#25Jan: Ten big names during the 2011 Revolution
From long-time president's son Gamal Mubarak to the rise of activists such as the Ahmed Maher, the 2011 Egyptian Revolution - which began on 25 January - made and broke big names in Egypt.
Here are ten leading figures who played a role during the tumultuous days leading to Mubarak's overthrow eight years ago.
He became president in 1981, with protesters in 2011 raging against his brutal and autocratic rule. Mubarak was toppled in February 2011 and briefly jailed before being acquitted by an Egyptian court of ordering the deaths of protesters. He remains a free man, but is under investigation for other charges.
Son of Hosni Mubarak, Gamal was known as a high-spending business tycoon and a key figure in the ruling National Democratic Party who was tipped to inherit the presidency from his father. He and his brother Alaa have been arrested, accused of stock market manipulation, but were released on bail.
|Gamal [left] and Hosni Mubarak [Getty]|
Egypt's long-time security chief was accused of being Mubarak's "trouble shooter", who helped cement a police state. He was made vice-president by Mubarak during the build-up to the 2011 Revolution, in a failed attempt to placate protesters. He attempted to run for president in Egypt's first elections in 2012 but was disqualified. He died in the US where he was undergoing medical treatment.
An Egyptian diplomat who became a well-known figure worldwide when he headed the International Atomic Energy Agency during the build-up to the 2003 US-led invasion of Iraq. He returned to Egypt in January 2011 and joined the anti-government protests in Tahrir Square. He put himself forward as a possible leader for Egypt, post-Mubarak, but did not run for president in 2012.
He stepped down as vice-president in 2013, following the massacre of protesters by the military shortly after Abdel Fattah al-Sisi overthrew Egypt's first democratically-elected government. He lives in self-imposed exile in Austria.
|Mohammed ElBaradei [Getty]|
Alaa Abd El-Fattah
Activist Alaa Abd El-Fattah was a leading activist in the 2011 Revolution. He campaigned against the military rule that followed the revolution, and the 2013 coup that overthrew Egypt's first democratically-elected government. He was jailed repeatedly in the years that followed the revolution and was given a five-year sentence in 2015.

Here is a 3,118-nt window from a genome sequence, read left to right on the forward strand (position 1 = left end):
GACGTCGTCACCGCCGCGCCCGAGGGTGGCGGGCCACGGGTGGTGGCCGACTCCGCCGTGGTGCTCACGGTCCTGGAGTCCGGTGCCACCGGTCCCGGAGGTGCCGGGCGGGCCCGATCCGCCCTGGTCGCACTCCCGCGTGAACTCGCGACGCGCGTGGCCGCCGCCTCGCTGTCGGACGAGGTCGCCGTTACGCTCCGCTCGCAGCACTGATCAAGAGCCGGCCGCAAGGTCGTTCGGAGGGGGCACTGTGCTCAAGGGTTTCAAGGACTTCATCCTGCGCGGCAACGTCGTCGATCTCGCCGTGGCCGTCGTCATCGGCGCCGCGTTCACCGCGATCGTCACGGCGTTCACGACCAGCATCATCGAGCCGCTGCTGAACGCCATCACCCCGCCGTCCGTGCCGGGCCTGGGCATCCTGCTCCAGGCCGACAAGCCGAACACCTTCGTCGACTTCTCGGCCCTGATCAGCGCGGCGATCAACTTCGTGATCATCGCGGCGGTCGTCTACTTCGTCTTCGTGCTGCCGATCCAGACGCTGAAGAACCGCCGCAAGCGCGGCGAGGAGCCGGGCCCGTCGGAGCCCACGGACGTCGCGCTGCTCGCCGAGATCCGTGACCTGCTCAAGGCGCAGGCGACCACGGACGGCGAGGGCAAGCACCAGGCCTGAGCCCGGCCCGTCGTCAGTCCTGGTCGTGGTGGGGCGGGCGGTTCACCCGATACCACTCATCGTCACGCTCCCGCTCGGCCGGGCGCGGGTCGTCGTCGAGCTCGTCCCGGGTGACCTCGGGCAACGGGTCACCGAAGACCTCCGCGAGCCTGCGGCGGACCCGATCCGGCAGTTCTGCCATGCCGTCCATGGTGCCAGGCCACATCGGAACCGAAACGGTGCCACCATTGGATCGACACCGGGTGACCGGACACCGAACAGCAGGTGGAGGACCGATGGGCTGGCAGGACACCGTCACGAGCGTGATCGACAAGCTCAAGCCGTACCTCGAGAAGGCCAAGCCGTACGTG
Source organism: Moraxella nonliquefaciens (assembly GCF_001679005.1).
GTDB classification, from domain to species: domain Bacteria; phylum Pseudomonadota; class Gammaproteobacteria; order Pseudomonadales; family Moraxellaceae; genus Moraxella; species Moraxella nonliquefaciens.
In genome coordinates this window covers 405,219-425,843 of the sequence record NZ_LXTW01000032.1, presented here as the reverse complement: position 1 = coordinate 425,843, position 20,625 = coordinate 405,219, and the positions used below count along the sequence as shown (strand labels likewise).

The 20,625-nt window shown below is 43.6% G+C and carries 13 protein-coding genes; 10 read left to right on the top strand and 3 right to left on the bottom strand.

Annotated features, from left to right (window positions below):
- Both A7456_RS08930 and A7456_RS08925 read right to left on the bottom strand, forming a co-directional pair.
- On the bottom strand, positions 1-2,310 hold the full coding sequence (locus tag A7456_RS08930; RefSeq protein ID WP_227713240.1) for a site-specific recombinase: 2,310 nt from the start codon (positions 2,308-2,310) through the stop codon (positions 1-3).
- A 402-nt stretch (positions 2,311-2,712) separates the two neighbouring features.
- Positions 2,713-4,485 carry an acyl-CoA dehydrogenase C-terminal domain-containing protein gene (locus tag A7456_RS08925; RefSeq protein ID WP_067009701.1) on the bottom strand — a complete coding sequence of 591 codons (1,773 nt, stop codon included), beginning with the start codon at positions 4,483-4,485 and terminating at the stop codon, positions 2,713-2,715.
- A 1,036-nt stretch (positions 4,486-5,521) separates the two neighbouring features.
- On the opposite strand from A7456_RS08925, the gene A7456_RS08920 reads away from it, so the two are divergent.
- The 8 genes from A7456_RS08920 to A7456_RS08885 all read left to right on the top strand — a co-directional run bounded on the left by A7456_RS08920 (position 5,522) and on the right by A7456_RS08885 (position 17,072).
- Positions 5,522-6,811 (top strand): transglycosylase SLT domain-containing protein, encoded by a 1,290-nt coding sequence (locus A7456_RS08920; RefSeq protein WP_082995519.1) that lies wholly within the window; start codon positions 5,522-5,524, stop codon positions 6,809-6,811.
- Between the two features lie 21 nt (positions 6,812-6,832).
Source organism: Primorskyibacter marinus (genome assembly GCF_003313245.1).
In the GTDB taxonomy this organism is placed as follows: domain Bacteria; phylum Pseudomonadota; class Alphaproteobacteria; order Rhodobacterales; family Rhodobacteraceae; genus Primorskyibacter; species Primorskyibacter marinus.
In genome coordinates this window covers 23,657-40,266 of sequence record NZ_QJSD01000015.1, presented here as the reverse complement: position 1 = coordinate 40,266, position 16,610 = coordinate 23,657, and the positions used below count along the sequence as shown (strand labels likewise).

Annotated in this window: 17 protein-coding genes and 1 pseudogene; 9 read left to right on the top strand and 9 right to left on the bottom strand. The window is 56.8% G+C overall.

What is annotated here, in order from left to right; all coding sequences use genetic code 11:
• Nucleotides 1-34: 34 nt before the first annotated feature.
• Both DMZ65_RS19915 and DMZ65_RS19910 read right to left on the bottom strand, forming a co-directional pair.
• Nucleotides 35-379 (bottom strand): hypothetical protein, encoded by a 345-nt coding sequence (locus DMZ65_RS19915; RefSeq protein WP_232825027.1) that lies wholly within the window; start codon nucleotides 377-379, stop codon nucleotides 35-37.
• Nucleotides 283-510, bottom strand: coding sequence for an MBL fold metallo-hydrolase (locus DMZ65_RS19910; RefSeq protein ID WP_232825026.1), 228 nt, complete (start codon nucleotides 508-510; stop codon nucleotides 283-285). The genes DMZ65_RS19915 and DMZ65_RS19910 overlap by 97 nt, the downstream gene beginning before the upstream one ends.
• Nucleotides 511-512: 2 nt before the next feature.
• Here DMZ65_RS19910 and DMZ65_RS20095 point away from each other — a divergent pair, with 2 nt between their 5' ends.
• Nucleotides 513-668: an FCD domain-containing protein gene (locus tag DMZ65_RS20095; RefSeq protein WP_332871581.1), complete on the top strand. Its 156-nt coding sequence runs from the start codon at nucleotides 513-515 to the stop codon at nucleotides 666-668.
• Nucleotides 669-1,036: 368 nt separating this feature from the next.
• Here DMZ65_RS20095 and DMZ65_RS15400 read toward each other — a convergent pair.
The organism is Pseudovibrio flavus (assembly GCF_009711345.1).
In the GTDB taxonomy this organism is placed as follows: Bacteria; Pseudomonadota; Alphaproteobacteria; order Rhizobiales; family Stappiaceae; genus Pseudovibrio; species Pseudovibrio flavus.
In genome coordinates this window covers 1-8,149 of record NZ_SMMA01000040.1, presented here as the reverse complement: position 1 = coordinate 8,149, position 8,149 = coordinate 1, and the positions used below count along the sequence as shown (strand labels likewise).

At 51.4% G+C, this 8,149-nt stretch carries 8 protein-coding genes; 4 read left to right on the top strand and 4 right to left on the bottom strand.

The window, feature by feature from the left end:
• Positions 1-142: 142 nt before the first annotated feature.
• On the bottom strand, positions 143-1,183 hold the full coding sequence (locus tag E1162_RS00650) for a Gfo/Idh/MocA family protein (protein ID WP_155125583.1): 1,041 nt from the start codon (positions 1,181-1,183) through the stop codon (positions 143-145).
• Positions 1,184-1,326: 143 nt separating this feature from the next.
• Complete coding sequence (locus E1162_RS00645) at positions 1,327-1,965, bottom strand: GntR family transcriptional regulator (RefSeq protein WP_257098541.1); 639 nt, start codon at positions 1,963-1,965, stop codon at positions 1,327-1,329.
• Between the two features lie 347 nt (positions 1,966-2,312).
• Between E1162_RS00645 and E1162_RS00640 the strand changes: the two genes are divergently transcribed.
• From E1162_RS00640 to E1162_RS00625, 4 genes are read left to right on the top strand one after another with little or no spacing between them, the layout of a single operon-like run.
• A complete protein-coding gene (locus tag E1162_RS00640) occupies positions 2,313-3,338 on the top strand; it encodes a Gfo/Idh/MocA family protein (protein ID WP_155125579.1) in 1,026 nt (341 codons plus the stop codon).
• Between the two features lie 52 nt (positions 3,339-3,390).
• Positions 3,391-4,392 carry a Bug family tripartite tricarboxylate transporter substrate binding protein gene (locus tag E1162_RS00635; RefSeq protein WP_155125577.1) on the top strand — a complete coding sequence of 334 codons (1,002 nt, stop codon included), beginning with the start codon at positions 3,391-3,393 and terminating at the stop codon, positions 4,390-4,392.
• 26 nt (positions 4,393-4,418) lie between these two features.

The activist was a key player in the 2011 protest movement that eventually toppled Mubarak and headed the April 6 Youth Movement. He was detained in 2013 and released in 2017, but lives under "half-imprisonment" having to spend each night at a local police station, according to reports.
Mohammed Hussein Tantawi
The shadowy military figure was a leading officer in the army, which were seen as a less brutal force during the 2011 uprising than the ministry of interior's police force. He then headed the SCAF, which ruled Egypt after Mubarak's overthrow until democratic elections were held in 2012.
|Ahmed Shafiq lived in exile in the UAE [Getty]|
The Supreme Guide of the Muslim Brotherhood, Badie was the highest-ranking members of the Egyptian branch to be jailed following the 2013 crackdown against the movement. He was given the death sentence in 2015 and remains behind bars.
Shafiq was the last prime minister to serve under Mubarak. He stood for president in 2012 but lost to Mohamed Morsi, and then fled to the UAE. He was forced to return to Egypt by the Emiratis in December 2017, after saying he intended to run for president against Abdel Fattah al-Sisi. The presidential election saw all Sisi's main opponents jailed or pressured into quitting the race, including Shafiq.
The Google executive started the Facebook page "We Are All Khaled Said" in 2010, following the brutal murder of Said by Egyptian police. Details of the horrific killing continued to fuel anger against policy brutality during the 2011 uprising. Ghonim returned to Egypt from the UAE when the protests broke out. He was detained by authorities but later released on 7 February to crowds of supporters and continued to address Tahrir Square protests.